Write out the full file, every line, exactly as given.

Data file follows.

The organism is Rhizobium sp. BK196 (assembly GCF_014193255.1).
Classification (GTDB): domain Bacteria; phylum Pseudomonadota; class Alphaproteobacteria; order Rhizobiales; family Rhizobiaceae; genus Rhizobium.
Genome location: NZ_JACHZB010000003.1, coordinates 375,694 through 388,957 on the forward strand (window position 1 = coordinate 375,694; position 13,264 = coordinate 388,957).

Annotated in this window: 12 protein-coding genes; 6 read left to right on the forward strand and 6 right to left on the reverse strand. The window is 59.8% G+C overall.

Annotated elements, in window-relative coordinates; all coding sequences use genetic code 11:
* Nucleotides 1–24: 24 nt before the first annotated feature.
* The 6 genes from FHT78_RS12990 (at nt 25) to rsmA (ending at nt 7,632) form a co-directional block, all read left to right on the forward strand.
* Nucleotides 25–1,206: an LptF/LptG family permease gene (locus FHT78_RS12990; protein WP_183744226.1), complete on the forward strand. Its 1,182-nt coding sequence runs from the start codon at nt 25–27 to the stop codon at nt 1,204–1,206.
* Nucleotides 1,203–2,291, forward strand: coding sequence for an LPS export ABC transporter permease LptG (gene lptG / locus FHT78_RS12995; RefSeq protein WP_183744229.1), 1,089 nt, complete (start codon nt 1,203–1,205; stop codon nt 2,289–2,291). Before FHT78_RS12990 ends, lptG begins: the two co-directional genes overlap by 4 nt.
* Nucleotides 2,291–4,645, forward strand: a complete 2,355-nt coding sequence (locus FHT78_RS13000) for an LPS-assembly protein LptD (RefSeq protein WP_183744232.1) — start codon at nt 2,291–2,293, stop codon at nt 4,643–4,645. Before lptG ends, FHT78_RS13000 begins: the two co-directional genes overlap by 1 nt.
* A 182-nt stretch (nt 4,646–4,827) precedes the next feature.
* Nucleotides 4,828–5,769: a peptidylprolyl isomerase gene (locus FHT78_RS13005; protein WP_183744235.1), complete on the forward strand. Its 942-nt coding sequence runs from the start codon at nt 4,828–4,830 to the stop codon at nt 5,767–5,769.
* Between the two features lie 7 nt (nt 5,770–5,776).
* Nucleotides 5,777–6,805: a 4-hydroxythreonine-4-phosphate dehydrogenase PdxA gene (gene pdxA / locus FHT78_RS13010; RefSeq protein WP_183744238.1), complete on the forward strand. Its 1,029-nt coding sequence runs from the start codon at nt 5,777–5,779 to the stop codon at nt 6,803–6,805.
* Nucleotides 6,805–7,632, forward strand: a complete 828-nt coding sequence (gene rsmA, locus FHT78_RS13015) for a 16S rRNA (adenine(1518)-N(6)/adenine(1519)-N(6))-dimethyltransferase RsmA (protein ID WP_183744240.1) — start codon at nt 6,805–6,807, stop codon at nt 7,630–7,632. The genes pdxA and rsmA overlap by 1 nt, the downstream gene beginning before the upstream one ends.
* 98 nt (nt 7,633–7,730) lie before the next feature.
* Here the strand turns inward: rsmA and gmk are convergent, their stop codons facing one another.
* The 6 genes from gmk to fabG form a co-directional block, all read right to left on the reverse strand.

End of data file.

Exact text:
The organism is Rhizobium sp. BK196 (assembly GCF_014193255.1).
Classification (GTDB): domain Bacteria; phylum Pseudomonadota; class Alphaproteobacteria; order Rhizobiales; family Rhizobiaceae; genus Rhizobium.
Genome location: NZ_JACHZB010000003.1, coordinates 375,694 through 388,957 on the forward strand (window position 1 = coordinate 375,694; position 13,264 = coordinate 388,957).

Annotated in this window: 12 protein-coding genes; 6 read left to right on the forward strand and 6 right to left on the reverse strand. The window is 59.8% G+C overall.

Annotated elements, in window-relative coordinates; all coding sequences use genetic code 11:
* Nucleotides 1–24: 24 nt before the first annotated feature.
* The 6 genes from FHT78_RS12990 (at nt 25) to rsmA (ending at nt 7,632) form a co-directional block, all read left to right on the forward strand.
* Nucleotides 25–1,206: an LptF/LptG family permease gene (locus FHT78_RS12990; protein WP_183744226.1), complete on the forward strand. Its 1,182-nt coding sequence runs from the start codon at nt 25–27 to the stop codon at nt 1,204–1,206.
* Nucleotides 1,203–2,291, forward strand: coding sequence for an LPS export ABC transporter permease LptG (gene lptG / locus FHT78_RS12995; RefSeq protein WP_183744229.1), 1,089 nt, complete (start codon nt 1,203–1,205; stop codon nt 2,289–2,291). Before FHT78_RS12990 ends, lptG begins: the two co-directional genes overlap by 4 nt.
* Nucleotides 2,291–4,645, forward strand: a complete 2,355-nt coding sequence (locus FHT78_RS13000) for an LPS-assembly protein LptD (RefSeq protein WP_183744232.1) — start codon at nt 2,291–2,293, stop codon at nt 4,643–4,645. Before lptG ends, FHT78_RS13000 begins: the two co-directional genes overlap by 1 nt.
* A 182-nt stretch (nt 4,646–4,827) precedes the next feature.
* Nucleotides 4,828–5,769: a peptidylprolyl isomerase gene (locus FHT78_RS13005; protein WP_183744235.1), complete on the forward strand. Its 942-nt coding sequence runs from the start codon at nt 4,828–4,830 to the stop codon at nt 5,767–5,769.
* Between the two features lie 7 nt (nt 5,770–5,776).
* Nucleotides 5,777–6,805: a 4-hydroxythreonine-4-phosphate dehydrogenase PdxA gene (gene pdxA / locus FHT78_RS13010; RefSeq protein WP_183744238.1), complete on the forward strand. Its 1,029-nt coding sequence runs from the start codon at nt 5,777–5,779 to the stop codon at nt 6,803–6,805.
* Nucleotides 6,805–7,632, forward strand: a complete 828-nt coding sequence (gene rsmA, locus FHT78_RS13015) for a 16S rRNA (adenine(1518)-N(6)/adenine(1519)-N(6))-dimethyltransferase RsmA (protein ID WP_183744240.1) — start codon at nt 6,805–6,807, stop codon at nt 7,630–7,632. The genes pdxA and rsmA overlap by 1 nt, the downstream gene beginning before the upstream one ends.
* 98 nt (nt 7,633–7,730) lie before the next feature.
* Here the strand turns inward: rsmA and gmk are convergent, their stop codons facing one another.
* The 6 genes from gmk to fabG form a co-directional block, all read right to left on the reverse strand.